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Author Topic: The Perpetual Virginity of the Theotokos  (Read 503 times) Average Rating: 0
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« on: July 04, 2011, 04:05:45 PM »

I've been able to find 2nd, 3rd, and 4rth century quotes from the Fathers concerning the perpetual virginity of the Mother of God, but is there any 1st century quotes?

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« Reply #1 on: July 04, 2011, 06:14:37 PM »

I've been able to find 2nd, 3rd, and 4rth century quotes from the Fathers concerning the perpetual virginity of the Mother of God, but is there any 1st century quotes?

There are no first-century Christian writings outside of the New Testament and the Didache.
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« Reply #2 on: July 04, 2011, 06:23:36 PM »

Well, there are the Epistles of St. Ignatius of Antioch.  He wrote several letters to his flock before his martyrdom at Rome, which the Catholic Encyclopedia lists as being sometime between 98 and 117 A.D.
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« Reply #3 on: July 04, 2011, 06:39:49 PM »

As I understand it there was a Jewish tradition of the time the after receiving the Ten Commandments, Moses and his wife never had sex again. Now, whether or not they were cognizant of the Deity of Christ at the time, Mary and Joseph definitely knew He was Messiah. It makes sense, or is at least not too out of the ballpark, that they would make a similar decision.

Also, keep in mind that according to Orthodox tradition, Joseph was an old widower. He might not have had much of a desire for sex at that point.

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« Reply #4 on: July 04, 2011, 08:36:49 PM »

Some food for thought:

St Joseph the Betrothed is always referred to liturgically as the Betrothed, not the Husband or Spouse of the Theotokos.

The Virgin is never referred to liturgically as a wife, only as a mother. St Joseph is shown in icons of the Nativity as some distance away from the Virgin and newborn Child, pensive, pondering this awesome and incomprehensible mystery. This distance also illustrates that he played no part in the conception of this Child. Consider Joseph's situation: Joseph would have been familiar with what we call OT scripture. Exodus in particular is stuffed full of terms and imagery which we know are prefigurations of the Mother of God. Mary bears the Root of Jesse, the Bread of Heaven (John 6), the Word of God (John 1). The Ark contains the rod of Aaron, Manna and the Law. Mary is the human Ark of the New Covenant, a constant motif in both liturgical language, and in the iconography of all the feasts of the Virgin (the four-posted structure with a domed roof).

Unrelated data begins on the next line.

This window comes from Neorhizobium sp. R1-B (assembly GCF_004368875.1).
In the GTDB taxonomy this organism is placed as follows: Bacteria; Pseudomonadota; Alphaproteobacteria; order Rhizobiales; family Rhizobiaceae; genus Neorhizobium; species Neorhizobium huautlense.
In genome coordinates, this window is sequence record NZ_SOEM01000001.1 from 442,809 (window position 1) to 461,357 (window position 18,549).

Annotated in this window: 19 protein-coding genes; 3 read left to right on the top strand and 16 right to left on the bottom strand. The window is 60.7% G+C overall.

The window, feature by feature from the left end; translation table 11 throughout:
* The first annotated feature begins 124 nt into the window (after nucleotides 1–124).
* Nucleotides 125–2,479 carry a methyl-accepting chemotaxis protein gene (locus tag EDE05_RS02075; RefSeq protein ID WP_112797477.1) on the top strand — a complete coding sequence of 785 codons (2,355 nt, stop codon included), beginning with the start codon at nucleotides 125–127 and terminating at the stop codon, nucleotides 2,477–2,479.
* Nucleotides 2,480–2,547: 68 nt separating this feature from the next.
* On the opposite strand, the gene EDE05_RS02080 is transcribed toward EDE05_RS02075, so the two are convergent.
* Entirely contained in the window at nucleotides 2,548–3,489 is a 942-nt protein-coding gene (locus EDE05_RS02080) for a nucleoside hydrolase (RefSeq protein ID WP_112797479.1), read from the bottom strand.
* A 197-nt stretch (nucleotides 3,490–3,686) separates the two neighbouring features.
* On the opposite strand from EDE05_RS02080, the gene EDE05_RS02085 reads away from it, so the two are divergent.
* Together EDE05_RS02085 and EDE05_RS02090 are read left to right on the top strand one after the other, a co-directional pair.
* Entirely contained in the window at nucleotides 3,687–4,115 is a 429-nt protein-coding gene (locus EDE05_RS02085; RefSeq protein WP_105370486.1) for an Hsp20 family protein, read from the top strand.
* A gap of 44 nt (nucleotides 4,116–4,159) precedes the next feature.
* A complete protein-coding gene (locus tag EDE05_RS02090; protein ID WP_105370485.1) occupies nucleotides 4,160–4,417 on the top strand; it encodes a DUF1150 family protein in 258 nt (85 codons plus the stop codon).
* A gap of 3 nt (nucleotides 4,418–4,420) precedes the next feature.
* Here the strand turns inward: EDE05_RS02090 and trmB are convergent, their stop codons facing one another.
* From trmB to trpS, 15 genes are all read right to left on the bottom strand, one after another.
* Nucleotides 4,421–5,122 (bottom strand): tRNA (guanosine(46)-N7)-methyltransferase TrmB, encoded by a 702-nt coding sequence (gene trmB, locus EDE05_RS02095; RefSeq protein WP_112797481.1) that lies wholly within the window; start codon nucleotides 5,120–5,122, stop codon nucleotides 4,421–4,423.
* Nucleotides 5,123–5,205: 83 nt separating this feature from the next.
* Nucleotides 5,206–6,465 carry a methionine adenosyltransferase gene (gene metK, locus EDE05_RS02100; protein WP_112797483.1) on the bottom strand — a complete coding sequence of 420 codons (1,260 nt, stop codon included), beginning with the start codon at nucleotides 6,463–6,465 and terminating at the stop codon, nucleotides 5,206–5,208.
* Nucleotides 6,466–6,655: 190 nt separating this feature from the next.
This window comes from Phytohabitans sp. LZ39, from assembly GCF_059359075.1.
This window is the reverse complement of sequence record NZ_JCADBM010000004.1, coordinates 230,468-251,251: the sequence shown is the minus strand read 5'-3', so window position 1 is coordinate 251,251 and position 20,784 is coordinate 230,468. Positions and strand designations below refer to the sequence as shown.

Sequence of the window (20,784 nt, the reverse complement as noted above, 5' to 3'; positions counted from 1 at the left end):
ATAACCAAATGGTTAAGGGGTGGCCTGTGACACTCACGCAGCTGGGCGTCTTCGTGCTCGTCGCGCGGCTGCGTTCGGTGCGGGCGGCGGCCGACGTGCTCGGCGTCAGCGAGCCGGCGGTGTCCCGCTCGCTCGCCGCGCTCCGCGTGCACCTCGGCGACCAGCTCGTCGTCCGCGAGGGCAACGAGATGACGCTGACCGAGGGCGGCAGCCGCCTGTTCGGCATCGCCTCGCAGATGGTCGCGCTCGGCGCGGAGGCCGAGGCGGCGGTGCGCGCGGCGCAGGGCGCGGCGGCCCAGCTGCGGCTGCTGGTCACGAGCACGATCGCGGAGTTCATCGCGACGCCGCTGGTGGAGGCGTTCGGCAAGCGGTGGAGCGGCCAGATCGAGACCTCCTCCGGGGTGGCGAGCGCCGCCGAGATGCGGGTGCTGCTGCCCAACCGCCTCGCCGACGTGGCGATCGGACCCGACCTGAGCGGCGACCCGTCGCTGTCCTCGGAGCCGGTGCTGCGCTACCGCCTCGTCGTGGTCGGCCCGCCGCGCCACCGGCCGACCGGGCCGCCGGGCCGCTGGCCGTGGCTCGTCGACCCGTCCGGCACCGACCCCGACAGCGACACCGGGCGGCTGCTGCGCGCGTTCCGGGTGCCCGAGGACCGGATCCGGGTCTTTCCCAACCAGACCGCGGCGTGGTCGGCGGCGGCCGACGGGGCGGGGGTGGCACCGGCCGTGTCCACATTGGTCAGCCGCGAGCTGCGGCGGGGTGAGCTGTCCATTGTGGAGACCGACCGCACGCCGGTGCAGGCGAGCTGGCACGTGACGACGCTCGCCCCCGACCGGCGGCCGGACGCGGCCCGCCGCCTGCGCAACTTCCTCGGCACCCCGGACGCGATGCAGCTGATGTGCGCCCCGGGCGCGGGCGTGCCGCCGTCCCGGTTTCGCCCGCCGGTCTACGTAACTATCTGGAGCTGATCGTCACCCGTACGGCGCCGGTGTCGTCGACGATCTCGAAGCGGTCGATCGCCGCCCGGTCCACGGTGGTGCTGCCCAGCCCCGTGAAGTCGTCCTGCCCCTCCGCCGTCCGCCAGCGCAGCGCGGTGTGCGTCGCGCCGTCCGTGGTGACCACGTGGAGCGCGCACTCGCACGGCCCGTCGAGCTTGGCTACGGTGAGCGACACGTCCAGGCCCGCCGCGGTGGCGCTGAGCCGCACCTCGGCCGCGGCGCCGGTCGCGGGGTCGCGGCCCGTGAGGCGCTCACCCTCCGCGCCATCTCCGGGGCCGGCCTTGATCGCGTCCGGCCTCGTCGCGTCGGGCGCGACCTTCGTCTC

Now, Joseph was a good Jew, he would have been brought up with a strong sense of the sacred. He would have been raised knowing the stories in scripture of people touching the Ark of the Covenant and suffering instant death. He would have also known that only the high priest dared enter the Holy of Holies of the Temple to offer the yearly sacrifice to the presence of God who "dwelt there". Undoubtedly at some stage Joseph would have been inspired by the Holy Spirit to realise the true meaning behind these images and stories from scripture, as well as the temple rituals. Once the meaning of these became clear to him, how, then, could Joseph possibly consider marital relations with this woman, the living Tabernacle, the new Ark, the Holy of Holies, knowing that she has given birth to the Son of God? Not that sex is bad, evil or wrong between married couples, just as eating and cooking meat are not bad, evil, or wrong in themselves, but when put into service to God in the Temple, be it sacrificial animals, or, in the case of this woman who was dedicated to the Temple as a child, they became holy, and only the high priests could participate in the sacrifice. Christ Himself is the great and eternal High Priest, the "prince who eats bread before the Lord" (Ezekiel 44). Good man that he was, Joseph would most likely have regarded himself as utterly unworthy to even be in the presence of such a treasure blessed by God, let alone consider sleeping with her.
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